For Briton John Field, a custom-made uniform is the most important part of the job (the beard and belly — also crucial requirements — are natural). Otherwise, he wouldn't be Father Christmas.

Actor John Field, dressed as Santa Claus, at a Christmas grotto at the Wetland Centre in west London, Dec. 5, 2015. | (REUTERS/Stefan Wermuth)

Field, 66, a former teacher turned actor, has stepped into the jolly role of Santa for more than 12 years. "I'm playing a part, but it is one of the most truthful parts I can play," he told Reuters. For about a month every year, Fields dons his bright red uniform and stations himself at a few outposts around London, including a charming wood grotto in the pine forest of the city's Wetland reserve, and inside the sightseeing boats that putter up and down the River Thames.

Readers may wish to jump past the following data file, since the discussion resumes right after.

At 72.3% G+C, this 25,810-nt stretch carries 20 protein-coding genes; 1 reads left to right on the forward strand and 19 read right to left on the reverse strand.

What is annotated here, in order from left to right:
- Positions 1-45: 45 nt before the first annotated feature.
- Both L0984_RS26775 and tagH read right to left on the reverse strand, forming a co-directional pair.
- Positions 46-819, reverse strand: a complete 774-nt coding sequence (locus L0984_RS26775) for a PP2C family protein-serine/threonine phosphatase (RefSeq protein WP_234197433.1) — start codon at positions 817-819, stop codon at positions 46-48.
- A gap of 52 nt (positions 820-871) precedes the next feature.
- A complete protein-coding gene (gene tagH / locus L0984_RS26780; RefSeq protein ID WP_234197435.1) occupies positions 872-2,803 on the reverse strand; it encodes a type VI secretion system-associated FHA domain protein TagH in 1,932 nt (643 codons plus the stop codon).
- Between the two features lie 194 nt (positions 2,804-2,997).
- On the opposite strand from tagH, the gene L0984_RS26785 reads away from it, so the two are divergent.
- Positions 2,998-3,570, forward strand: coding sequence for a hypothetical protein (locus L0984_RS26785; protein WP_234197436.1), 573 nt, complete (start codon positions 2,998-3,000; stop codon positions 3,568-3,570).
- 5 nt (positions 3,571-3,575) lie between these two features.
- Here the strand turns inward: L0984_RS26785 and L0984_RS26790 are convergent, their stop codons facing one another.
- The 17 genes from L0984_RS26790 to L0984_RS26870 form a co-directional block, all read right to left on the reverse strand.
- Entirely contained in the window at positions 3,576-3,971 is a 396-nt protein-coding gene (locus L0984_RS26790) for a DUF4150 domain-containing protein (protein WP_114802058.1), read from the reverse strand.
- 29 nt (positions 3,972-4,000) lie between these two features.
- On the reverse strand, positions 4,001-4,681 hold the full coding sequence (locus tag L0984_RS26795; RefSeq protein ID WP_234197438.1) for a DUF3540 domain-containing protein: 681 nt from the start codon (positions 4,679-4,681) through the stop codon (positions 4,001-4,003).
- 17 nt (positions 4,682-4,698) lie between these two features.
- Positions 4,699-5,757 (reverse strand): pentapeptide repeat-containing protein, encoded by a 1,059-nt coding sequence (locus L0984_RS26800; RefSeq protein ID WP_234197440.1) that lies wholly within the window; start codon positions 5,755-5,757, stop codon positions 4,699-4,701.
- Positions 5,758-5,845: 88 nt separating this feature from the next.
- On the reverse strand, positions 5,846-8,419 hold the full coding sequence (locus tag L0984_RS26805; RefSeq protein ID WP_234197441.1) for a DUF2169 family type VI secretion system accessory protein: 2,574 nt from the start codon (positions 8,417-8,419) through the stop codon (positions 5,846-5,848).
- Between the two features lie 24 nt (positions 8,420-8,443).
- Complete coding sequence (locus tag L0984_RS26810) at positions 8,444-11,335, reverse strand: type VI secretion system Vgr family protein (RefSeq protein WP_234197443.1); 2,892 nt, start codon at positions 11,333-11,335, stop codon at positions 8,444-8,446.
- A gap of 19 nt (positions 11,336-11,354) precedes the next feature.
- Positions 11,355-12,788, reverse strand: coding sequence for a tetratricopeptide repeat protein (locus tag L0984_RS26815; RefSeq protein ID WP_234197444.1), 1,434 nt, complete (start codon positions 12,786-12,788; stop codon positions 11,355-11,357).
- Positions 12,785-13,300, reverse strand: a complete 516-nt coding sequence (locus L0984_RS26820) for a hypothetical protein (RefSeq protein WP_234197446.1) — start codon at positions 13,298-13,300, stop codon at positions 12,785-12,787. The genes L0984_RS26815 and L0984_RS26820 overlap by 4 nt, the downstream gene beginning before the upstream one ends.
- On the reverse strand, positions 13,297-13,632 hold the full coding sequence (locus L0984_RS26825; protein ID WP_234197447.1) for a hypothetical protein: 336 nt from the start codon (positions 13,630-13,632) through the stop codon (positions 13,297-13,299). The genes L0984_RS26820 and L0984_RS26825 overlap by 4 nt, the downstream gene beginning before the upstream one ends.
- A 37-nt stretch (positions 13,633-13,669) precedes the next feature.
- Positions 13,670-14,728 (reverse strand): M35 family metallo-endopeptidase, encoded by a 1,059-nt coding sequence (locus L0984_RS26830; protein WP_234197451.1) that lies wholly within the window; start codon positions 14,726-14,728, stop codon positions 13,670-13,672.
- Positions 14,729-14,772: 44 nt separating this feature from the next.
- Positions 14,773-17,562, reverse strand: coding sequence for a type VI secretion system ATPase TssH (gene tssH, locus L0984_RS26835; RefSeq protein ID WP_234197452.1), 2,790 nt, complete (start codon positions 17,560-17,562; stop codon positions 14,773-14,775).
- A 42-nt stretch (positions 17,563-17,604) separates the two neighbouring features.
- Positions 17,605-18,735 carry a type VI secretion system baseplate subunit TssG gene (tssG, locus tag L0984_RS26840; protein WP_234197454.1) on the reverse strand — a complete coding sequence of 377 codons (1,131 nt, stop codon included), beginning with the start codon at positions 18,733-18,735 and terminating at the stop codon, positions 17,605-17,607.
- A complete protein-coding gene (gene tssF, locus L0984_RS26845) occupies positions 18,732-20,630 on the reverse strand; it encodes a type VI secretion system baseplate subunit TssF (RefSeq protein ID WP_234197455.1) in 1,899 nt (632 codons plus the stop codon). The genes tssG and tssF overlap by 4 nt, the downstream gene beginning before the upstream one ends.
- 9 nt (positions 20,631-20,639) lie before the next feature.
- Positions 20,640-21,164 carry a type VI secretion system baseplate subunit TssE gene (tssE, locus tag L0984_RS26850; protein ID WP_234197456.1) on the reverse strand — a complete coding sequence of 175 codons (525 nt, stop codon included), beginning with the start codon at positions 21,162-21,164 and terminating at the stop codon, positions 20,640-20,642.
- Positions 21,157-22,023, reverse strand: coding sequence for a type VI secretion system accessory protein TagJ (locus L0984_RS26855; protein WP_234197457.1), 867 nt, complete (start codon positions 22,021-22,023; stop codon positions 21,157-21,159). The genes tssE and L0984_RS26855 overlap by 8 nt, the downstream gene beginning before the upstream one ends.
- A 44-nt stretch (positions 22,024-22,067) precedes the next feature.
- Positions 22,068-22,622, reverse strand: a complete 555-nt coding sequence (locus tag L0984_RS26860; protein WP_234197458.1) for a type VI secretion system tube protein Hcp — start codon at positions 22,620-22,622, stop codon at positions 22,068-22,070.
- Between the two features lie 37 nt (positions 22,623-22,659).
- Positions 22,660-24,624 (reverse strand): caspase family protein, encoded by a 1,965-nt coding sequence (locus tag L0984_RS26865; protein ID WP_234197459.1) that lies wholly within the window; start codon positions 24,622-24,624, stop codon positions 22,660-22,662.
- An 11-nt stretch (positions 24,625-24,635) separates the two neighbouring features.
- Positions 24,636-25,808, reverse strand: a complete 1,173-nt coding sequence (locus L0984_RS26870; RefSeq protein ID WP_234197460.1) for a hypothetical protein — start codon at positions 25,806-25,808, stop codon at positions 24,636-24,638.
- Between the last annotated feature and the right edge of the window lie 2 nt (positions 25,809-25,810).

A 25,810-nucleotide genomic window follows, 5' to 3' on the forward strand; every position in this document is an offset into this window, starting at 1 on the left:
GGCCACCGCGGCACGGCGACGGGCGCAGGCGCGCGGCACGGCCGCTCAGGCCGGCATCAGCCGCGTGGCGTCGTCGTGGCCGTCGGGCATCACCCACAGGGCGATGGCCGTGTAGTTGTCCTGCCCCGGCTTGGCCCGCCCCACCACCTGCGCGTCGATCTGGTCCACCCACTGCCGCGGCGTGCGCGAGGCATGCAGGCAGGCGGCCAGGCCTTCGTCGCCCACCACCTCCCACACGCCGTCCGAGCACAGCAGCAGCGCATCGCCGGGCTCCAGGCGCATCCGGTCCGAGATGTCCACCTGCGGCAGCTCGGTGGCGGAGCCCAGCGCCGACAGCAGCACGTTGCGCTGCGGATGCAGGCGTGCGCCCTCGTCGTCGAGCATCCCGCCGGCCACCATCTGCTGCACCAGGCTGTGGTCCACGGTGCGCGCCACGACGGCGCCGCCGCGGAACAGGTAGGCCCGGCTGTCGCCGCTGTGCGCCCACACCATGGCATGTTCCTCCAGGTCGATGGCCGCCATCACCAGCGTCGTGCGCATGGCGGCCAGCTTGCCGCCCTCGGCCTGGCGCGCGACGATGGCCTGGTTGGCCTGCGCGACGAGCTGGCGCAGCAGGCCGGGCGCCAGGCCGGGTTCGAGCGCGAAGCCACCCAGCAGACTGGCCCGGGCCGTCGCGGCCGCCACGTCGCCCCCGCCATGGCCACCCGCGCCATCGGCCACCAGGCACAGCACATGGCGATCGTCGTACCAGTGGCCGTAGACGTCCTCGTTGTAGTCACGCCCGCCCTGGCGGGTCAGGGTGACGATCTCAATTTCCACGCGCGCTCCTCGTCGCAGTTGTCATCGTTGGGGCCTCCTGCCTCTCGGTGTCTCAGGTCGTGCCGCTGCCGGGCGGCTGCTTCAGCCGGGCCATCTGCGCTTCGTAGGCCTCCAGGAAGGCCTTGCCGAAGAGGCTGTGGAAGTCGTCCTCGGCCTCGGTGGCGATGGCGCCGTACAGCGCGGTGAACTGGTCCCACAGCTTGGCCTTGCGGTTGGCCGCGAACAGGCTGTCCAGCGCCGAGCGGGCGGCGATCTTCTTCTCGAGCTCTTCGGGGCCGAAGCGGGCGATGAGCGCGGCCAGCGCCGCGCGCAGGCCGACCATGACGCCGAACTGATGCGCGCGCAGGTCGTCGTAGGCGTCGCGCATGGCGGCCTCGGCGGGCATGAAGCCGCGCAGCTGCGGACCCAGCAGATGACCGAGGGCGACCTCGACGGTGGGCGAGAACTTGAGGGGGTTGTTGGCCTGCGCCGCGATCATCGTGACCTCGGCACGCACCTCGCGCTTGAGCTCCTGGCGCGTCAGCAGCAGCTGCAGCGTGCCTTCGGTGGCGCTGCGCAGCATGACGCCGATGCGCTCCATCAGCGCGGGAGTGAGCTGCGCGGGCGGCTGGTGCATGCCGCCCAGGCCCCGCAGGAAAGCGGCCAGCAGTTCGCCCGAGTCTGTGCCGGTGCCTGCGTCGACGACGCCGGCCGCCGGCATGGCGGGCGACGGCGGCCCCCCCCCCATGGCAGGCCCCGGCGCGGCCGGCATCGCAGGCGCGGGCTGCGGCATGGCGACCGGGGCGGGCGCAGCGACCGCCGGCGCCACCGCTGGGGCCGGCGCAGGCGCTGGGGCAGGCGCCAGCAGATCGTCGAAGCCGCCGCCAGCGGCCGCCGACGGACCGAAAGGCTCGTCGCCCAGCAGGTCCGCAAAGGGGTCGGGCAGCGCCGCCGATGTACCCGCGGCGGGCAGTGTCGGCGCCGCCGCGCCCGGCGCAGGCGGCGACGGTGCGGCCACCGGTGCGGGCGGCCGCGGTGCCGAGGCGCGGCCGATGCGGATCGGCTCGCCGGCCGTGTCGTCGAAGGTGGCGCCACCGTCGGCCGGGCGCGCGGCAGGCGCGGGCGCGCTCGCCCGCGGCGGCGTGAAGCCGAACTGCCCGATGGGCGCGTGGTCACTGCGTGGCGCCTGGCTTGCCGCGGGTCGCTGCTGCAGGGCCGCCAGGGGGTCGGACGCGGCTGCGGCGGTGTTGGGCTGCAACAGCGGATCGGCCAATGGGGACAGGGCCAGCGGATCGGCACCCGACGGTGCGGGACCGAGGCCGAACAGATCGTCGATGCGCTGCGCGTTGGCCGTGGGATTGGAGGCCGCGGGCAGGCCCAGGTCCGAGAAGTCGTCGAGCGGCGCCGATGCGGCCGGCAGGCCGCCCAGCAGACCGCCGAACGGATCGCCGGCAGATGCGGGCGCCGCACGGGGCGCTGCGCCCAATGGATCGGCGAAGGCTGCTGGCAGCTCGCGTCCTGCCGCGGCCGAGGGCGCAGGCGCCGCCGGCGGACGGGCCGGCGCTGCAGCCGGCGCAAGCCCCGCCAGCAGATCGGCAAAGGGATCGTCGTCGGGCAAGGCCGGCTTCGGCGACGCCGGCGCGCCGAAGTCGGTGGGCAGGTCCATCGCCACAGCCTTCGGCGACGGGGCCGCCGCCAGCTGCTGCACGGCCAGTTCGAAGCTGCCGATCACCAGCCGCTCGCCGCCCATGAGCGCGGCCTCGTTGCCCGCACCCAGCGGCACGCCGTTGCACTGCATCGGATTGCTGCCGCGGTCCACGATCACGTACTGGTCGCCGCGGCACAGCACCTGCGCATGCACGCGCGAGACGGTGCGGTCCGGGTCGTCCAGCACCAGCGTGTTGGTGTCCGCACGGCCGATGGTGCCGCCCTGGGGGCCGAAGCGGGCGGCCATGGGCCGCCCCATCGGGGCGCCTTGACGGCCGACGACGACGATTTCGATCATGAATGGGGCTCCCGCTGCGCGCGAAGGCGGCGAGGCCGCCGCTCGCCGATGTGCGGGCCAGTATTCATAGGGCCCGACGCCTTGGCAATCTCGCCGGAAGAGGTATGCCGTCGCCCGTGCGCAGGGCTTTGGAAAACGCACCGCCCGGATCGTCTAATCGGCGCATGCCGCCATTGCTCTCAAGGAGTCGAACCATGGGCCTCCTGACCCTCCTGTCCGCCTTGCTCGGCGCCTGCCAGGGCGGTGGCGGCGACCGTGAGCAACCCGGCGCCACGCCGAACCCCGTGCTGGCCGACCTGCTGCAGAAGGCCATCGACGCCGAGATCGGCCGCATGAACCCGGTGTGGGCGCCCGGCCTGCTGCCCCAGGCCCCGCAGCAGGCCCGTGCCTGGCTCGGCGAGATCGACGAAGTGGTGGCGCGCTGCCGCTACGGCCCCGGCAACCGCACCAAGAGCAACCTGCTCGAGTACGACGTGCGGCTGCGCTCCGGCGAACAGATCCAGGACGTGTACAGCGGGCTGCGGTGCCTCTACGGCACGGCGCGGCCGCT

Thousands of children will visit Field during the holiday season and he'll gamely listen to their wishes, read their letters, and tell them classic Christmas tales. Despite the challenges posed by the occasional crying or sick kid, Field said he's committed to sharing the magic of the season. "Being a Father Christmas you have to make an agreement, a non-written agreement with both the parent and the child: to believe."

Below follow Field, during last year's holiday season, as he transforms into Father Christmas and spreads holiday cheer around London:

A girl peeks through the doors at the Christmas grotto. | (REUTERS/Stefan Wermuth)

John Field brushes his beard as he dresses as Santa Claus before a performance on a City Cruises boat on the River Thames. | (REUTERS/Stefan Wermuth)

(REUTERS/Stefan Wermuth)

Parents and their children line up at the Wetland Centre. | (REUTERS/Stefan Wermuth)

(REUTERS/Stefan Wermuth)

(REUTERS/Stefan Wermuth)

John Field reads to children on a City Cruises boat. | (REUTERS/Stefan Wermuth)

(REUTERS/Stefan Wermuth)

John Field rests between performances on a City Cruises boat. | (REUTERS/Stefan Wermuth)